2007 GSA Denver Annual Meeting (28–31 October 2007)

Paper No. 7
Presentation Time: 9:35 AM


WOHLPART, Sasha Linsin, Marine & Ecological Sciences, Florida Gulf Coast University, College of Arts & Sciences, 10501 FGCU Blvd. South, Ft. Myers, FL 33965-6565, SAVARESE, Michael, Marine and Ecological Sciences, Florida Gulf Coast University, 10501 FGCU Boulevard South, Ft Myers, FL 33965 and SURGE, Donna, Geological Sciences, University of North Carolina, Mitchell Hall, CB #3315, Chapel Hill, NC 27599, srlinsin@eagle.fgcu.edu

The coastal geomorphology of Southwest Florida is driven largely by reef-building vermetiform gastropods (Vermetus nigricans and Vermicularia knorri) and American oysters (Crassostrea virginica), all of which provide a foundation for the estuarine islands along the coast, and which rely on relatively slow rates of sea-level rise (SLR). This study investigates the timing of reef formation and the alteration of paleoenvironmental conditions by considering stratigraphic, paleontologic, taphonomic, and isotopic evidence from late Holocene oyster and vermetiform gastropod reefs in Estero Bay and the Ten Thousand Islands.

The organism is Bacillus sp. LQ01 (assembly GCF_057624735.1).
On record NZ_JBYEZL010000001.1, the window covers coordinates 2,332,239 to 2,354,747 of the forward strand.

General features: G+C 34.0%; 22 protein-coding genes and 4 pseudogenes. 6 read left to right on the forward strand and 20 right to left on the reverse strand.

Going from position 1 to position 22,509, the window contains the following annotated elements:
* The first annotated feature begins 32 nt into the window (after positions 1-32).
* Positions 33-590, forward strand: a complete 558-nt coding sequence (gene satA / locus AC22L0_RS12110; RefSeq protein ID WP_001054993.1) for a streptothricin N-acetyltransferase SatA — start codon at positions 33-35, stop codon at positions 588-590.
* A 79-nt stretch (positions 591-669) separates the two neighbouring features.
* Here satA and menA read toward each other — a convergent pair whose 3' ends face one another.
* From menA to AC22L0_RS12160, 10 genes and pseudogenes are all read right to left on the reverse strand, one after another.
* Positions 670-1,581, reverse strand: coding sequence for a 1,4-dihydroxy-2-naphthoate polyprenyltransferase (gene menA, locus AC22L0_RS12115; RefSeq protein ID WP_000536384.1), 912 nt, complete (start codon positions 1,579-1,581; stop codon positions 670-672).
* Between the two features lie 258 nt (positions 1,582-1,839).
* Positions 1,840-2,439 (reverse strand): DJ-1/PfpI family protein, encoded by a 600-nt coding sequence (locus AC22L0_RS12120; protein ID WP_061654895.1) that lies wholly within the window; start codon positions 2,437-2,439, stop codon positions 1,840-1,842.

Two sediment packages were described: (1) a transgressive systems tract consisting of a transgressive basal peat dated at ~ 6,000 ybp, to a subtidal marine facies; (2) a regressive highstand systems tract progressing from a vermetiform gastropod reef facies at ~ 2700 ybp, to an oyster-dominated reef facies at ~ 500 ybp. The shift in dominant reef-building organisms from stenohaline gastropods to euryhaline oysters was supported by a concomitant shift in the associated molluscan fauna. A trend toward more brackish water conditions over the period of reef development was further demonstrated by a shift to more negative mean δ13C values up-core for oysters from both locations and more negative mean δ18O values up-core in Estero Bay. Increased seasonal variation was also apparent for Estero Bay. Sedimentary evidence for Estero Bay illustrates a trend toward fining upward grain size and poorer sorting demonstrating that reef development was coupled with a transition to more variable energy conditions. Results suggest that autogenic succession occurred within the reefs from both locations. However, radiocarbon dates acquired from a barrier island bordering Estero Bay to the west suggest that these structures likely played a significant role in the transition to estuarine conditions at this location, providing an allogenic mechanism for environmental change. This combination of approaches provides compelling evidence that reef builders are critical players in the successful development of coastal estuarine environments in Southwest Florida where stabilization in the face of accelerated rates SLR is crucial.